Sacrifice: An Ethical Dimension of Caring That Makes Suffering Meaningful
Lindstrom, Unni A.
Nursing Ethics 2003 July; 10(4): 414-427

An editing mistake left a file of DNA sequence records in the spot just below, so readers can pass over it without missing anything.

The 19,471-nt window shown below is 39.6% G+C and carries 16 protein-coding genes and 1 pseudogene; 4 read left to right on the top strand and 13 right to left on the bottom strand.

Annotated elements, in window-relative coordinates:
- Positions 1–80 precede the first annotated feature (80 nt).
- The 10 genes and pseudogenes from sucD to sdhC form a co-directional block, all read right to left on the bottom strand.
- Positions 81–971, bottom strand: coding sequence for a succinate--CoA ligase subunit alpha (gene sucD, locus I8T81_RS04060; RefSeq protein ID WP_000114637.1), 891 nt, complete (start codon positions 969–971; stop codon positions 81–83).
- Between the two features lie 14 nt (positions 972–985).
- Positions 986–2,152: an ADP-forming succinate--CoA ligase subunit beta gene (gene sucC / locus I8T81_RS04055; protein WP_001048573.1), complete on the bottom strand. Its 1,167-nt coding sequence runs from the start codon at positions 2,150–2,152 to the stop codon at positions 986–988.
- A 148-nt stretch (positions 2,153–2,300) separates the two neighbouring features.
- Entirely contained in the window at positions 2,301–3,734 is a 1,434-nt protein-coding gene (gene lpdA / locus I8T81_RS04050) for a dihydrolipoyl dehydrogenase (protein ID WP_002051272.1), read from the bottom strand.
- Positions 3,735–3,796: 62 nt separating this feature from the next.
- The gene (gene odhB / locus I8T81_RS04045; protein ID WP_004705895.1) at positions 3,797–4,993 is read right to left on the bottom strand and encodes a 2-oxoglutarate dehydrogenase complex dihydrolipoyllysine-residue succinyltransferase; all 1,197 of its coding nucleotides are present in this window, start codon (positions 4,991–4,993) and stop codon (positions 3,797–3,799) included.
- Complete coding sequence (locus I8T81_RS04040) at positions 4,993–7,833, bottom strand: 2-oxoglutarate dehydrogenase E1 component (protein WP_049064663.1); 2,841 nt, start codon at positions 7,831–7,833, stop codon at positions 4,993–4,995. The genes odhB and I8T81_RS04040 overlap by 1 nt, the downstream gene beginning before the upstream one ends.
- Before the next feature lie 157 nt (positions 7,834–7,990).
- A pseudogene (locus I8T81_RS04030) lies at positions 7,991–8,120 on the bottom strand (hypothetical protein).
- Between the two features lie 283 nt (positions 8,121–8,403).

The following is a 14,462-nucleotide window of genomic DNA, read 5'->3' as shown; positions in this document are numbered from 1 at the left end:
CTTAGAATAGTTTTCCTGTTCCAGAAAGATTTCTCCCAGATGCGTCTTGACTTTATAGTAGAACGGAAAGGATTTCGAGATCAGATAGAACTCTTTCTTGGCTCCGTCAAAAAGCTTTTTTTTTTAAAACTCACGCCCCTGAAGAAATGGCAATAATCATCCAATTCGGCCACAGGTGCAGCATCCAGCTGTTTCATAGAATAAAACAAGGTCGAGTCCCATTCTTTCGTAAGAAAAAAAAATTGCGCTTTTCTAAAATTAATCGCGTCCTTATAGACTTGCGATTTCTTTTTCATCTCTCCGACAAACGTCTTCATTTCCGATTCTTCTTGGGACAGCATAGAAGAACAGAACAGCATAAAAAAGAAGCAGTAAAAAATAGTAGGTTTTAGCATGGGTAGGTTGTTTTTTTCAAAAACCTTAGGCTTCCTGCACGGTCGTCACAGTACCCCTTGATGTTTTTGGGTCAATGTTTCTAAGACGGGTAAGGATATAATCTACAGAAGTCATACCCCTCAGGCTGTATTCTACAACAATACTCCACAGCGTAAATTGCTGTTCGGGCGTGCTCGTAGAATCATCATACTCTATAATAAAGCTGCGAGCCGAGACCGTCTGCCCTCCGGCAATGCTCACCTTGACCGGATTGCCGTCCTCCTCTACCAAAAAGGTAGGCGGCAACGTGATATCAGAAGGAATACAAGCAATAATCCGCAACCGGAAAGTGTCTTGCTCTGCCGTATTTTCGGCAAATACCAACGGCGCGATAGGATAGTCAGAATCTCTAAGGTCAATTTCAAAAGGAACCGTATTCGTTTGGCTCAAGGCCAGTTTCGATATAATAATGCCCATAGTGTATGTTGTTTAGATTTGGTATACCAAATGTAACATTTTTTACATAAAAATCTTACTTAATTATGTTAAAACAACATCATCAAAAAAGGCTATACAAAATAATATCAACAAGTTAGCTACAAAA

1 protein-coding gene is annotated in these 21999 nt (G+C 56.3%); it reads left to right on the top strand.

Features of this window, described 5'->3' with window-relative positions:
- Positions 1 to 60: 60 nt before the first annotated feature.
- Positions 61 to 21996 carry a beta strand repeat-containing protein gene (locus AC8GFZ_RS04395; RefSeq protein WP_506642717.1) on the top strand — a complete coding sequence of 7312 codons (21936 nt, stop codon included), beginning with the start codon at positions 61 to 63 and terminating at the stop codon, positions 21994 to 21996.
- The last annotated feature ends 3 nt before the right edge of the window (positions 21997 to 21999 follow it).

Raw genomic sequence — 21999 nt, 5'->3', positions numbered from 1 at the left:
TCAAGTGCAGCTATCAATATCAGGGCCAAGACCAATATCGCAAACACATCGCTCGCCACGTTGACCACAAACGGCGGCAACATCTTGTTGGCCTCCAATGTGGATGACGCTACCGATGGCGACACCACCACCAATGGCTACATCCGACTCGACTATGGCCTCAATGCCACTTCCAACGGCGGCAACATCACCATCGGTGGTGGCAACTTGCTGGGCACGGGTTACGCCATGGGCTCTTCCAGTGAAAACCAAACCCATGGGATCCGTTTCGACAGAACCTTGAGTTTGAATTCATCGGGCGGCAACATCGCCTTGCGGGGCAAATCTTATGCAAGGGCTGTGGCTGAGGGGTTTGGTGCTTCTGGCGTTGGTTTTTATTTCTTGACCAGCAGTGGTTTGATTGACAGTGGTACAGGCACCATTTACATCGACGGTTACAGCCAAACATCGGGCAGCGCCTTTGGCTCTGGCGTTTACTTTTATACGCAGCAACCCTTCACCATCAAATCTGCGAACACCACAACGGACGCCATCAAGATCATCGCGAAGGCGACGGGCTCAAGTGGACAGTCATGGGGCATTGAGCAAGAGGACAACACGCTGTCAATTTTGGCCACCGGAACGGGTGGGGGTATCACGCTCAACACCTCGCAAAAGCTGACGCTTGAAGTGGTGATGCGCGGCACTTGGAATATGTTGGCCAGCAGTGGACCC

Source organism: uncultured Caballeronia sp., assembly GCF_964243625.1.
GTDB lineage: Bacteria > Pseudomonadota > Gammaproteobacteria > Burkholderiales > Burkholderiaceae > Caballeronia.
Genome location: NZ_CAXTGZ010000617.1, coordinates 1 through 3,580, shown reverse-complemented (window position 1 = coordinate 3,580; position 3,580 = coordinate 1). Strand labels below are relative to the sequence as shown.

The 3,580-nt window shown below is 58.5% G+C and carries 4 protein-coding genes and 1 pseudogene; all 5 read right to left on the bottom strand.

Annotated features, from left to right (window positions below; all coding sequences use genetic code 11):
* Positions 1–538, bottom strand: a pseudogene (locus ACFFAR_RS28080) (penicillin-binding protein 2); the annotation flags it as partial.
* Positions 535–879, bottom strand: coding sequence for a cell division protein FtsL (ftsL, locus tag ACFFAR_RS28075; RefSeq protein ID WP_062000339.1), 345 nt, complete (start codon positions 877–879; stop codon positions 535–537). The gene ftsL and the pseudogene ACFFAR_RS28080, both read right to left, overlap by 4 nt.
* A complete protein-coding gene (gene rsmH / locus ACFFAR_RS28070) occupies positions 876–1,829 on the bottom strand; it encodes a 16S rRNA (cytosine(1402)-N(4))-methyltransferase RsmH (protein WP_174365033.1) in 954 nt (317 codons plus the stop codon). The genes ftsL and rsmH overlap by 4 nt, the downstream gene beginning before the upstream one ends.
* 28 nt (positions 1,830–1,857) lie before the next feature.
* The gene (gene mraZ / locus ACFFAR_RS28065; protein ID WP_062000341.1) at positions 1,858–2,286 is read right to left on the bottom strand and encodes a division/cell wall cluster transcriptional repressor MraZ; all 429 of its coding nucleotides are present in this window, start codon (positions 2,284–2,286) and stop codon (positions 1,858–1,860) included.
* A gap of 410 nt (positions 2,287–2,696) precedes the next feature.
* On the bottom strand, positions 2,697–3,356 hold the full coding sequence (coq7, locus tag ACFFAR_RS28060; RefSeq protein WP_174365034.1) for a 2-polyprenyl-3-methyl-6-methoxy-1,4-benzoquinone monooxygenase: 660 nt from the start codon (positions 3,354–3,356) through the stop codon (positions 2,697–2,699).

This article is intended to raise the question of whether sacrifice can be regarded as constituting a deep ethical structure in the relationship between patient and carer. The significance of sacrifice in a patient-carer relationship cannot, however, be fully understood from the standpoint of the consistently utilitarian ethic that characterizes today's ethical discourse. Deontological ethics, with its universal principles, also does not provide a suitable point of departure. Ethical recommendations and codices are important and serve as general sources of knowledge when making decisions, but they should be supplemented by an ethic that takes into consideration contextual and situational factors that make every encounter between patient and carer unique. Caring science research literature presents, on the whole, general agreement on the importance of responsibility and devotion with regard to sense of duty, warmth and genuine engagement in caring. That sacrifice may also constitute an important ethical element in the patient- carer relationship is, however, a contradictory and little considered theme. Caring literature that deals with sacrifice/self- sacrifice indicates contradictory import. It is nevertheless interesting to notice that both the negative and the positive aspects bring out importance of the concept for the professional character of caring. The tradition of ideas in medieval Christian mysticism with reference to Levinas' ethic of responsibility offers a deeper perspective in which the meaningfulness of sacrifice in the caring relationship can be sought. The theme of sacrifice is not of interest merely as a carer's ethical outlook, but sacrifice can also be understood as a potential process of transformation health. The instinctive or conscious experience of sacrifice on the part of the individual patient can, on a symbolic level, be regarded as analogous to the cultic or religious sacrifice aiming at atonement. Sacrifice appears to the patient as an act of transformation to achieve atonement and healing. Atonement then implies finding meaningfulness in one's suffering. The concept of sacrifice, understood in a novel way, opens up a deeper dimension in the understanding of suffering and makes caring in 'the patient's world' possible.
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